Nepal

1 December 2011News in Brief

Peace News keeps an eye on the ìpeace processî that has been staggering along in Nepal since the end of the civil war in 2006.
The former insurgents, the Maoists, formed the first post-war government, resigned, and are now back in charge as part of a coalition government.

One of the thorniest problems in the peace process has been the fate of their 19,600 armed followers, who have been living in demilitarised cantonments since the end of the war, waiting either to be integrated…

20 October 2011Blog entry

<p>O. Bertin, M. Gurung, N. Tegmo and&nbsp; S. Rai write from Kathmandu.</p>

If one does a search on the entrance of Genetically Modified (GM) food and crop products into Nepal, there really isn’t much written on the topic. According to a Food Research Officer for the Government of Nepal Yakindra Timilsena, resident of Kailali district, “Till now no published data was found about the GM food and crop products which enter Nepalese market” [sic]. This was posted in his personal blog on 20th March, 2011.

This small article wishes to highlight the impending doom…

1 October 2011News in Brief

Peace News is tracking Nepal’s peace process which has been staggering along since the end of the civil war in 2006. The party of the Maoist guerrillas became the largest party in the new parliament, and formed the government in 2008. Having retired to opposition in 2009 after disputes with the Nepali army, the Maoists are now – astonishingly – back in charge. On 28 August, the Maoists’ chief strategist Baburam Bhattarai received 340 votes in the 601-seat parliament, after winning the…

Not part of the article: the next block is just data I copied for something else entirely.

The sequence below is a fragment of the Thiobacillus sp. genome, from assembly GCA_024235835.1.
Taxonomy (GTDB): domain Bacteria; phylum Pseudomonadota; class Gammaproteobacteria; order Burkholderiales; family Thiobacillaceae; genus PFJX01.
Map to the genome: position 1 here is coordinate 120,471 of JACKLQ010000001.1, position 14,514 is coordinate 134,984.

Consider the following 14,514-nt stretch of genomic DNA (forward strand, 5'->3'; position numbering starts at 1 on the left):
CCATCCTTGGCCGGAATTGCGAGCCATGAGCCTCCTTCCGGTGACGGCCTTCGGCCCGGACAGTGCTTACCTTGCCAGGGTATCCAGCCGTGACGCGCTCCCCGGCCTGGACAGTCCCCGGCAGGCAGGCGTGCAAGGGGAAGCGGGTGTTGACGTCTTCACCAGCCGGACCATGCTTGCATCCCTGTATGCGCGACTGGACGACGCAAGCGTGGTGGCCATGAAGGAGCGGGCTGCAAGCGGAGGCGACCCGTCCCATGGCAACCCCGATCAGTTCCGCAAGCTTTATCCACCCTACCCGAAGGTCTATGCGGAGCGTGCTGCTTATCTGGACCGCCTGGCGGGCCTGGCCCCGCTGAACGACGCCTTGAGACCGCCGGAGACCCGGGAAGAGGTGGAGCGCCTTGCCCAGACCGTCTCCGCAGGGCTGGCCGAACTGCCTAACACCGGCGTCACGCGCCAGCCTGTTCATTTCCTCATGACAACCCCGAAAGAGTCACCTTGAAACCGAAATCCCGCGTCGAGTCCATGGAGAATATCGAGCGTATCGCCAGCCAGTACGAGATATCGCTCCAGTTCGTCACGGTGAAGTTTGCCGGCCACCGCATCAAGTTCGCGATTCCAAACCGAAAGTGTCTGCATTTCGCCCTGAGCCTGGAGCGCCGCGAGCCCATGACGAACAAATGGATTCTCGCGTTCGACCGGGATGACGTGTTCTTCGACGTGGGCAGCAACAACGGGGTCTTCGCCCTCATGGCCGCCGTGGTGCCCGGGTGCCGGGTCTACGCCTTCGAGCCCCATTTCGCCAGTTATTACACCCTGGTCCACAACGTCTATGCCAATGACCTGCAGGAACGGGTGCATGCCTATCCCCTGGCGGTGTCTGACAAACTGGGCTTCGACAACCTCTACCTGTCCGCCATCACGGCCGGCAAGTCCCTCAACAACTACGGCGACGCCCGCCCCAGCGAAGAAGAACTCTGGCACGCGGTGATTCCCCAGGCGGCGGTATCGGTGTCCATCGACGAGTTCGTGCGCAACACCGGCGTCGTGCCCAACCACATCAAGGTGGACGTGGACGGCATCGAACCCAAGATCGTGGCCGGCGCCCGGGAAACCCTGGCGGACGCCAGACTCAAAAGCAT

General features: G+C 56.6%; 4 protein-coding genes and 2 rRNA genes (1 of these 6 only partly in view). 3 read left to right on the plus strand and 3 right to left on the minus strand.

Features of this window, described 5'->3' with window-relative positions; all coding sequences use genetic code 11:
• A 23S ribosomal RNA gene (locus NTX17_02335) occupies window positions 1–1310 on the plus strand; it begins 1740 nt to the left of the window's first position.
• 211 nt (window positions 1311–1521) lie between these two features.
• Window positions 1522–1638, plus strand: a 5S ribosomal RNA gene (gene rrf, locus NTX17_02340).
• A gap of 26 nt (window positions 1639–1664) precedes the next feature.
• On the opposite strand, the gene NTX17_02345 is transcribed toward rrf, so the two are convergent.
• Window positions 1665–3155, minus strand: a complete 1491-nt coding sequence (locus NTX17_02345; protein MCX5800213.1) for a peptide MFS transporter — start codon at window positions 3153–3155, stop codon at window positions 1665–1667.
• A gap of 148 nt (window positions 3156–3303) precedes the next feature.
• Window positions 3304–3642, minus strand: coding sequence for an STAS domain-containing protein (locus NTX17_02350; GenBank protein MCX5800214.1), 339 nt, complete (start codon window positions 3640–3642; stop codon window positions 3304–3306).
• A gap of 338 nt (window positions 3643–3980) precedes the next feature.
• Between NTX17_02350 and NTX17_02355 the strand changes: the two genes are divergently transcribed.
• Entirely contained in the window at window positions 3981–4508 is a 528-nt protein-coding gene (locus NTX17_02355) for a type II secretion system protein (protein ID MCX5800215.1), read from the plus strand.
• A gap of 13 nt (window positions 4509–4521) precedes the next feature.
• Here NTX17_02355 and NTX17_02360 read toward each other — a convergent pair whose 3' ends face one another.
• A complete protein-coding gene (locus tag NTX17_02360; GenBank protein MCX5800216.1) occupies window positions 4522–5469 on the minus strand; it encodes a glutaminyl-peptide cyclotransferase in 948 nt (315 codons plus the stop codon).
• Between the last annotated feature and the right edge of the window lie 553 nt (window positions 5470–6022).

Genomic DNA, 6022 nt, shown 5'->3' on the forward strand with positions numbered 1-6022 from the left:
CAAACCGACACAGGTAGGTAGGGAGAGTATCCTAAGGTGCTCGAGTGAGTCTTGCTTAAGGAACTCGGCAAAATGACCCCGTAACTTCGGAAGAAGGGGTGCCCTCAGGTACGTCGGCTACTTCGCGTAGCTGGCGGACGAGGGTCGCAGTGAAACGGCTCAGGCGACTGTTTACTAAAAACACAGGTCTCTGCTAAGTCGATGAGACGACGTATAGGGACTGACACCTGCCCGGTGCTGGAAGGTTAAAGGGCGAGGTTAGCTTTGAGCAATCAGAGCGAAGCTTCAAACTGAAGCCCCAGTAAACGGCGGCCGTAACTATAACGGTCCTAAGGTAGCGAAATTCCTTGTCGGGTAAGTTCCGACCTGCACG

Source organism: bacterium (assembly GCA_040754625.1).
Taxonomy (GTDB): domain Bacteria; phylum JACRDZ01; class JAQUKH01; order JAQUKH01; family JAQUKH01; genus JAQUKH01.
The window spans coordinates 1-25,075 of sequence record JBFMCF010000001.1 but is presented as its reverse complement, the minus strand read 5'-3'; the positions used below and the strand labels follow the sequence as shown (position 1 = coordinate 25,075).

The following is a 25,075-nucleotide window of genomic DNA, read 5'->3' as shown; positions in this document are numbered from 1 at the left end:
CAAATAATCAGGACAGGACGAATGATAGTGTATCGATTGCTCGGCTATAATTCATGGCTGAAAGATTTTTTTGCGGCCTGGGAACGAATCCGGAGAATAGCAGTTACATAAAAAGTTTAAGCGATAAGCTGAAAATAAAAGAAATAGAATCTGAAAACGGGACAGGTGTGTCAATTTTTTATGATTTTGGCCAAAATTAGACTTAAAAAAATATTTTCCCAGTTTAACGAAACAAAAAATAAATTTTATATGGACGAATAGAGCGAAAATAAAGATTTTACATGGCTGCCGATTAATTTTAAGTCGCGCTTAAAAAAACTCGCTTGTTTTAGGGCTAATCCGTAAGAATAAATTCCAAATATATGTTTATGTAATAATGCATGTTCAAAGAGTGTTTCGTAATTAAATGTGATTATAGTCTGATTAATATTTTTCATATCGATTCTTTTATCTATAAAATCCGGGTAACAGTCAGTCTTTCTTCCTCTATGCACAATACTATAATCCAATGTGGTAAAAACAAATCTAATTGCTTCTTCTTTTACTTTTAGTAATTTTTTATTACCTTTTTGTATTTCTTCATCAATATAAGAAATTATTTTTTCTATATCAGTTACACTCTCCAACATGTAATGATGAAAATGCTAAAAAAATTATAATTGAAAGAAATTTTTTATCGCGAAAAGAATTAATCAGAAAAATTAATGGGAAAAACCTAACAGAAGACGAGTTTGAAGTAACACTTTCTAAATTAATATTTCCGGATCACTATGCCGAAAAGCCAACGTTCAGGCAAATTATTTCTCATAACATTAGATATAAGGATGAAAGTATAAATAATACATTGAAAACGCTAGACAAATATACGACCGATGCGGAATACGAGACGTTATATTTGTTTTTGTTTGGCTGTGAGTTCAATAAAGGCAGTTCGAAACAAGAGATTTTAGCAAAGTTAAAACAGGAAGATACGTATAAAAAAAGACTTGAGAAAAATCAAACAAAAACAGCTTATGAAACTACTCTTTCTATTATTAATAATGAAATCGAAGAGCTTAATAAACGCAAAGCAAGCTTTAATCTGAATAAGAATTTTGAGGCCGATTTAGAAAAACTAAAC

1 September 2011News in Brief

The long-running and crisis-prone Nepali peace process was lurching into a new danger phase as PN went to press, with plans for the election of a new prime minister – in parliament, not through a general election, on 28 August. Jhalanath Khanal resigned on 15 August, after only six months in office, three weeks before the constituent assembly (which doubles as a parliament) was due to wind up.

According to the November 2006 comprehensive peace agreement (CPA), the constituent assembly…

13 August 2011Feature

Kosh, sub-editor, mid-20's: I am from a lower middle class family; I joined the protests and got beaten up several times and arrested once. Change takes time. People who were suppressing their desires so far have openly started putting their ideas forward. This is the beauty of democracy. Hopefully, things will improve soon.

Dinesh, 22, (ex-member of the revolutionary wing of the students' union Akhil Krantikari): Now I can freely go to other areas in Nepal, which…

13 August 2011Feature

Sareena Rai interviews a young Nepali on politics and the constituency assembly elections held in April in Nepal.

Karl Marx saw the red flag with Che Guevera’s silhouetted face on it on my bedroom door. Looking surprised he said: “Che. I read about his life. Tapain leh maanuhuncha? Do you respect him?”

I said yes, I did “respect” him. The question was so sincere that I didn’t feel right to add that Che had also become an over-hyped pop-art icon. It was kind of nice that this young man had no idea about that. Usually kids know the face without knowledge of the revolutionary stuff.

“And…

13 August 2011Feature

How would you describe the state of democracy in Nepal one year on from the jana andolan II?

Symbolically, people-power triumphed, thus giving way to some semblance of a democratic dispensation. Structurally, at least on paper, the interim parliament has almost dismantled the old order that derived much of its powers from the palace. Thirdly, and perhaps most importantly, in terms of their aspirations, attitudes and behaviours - the grassroots signs of a democracy in…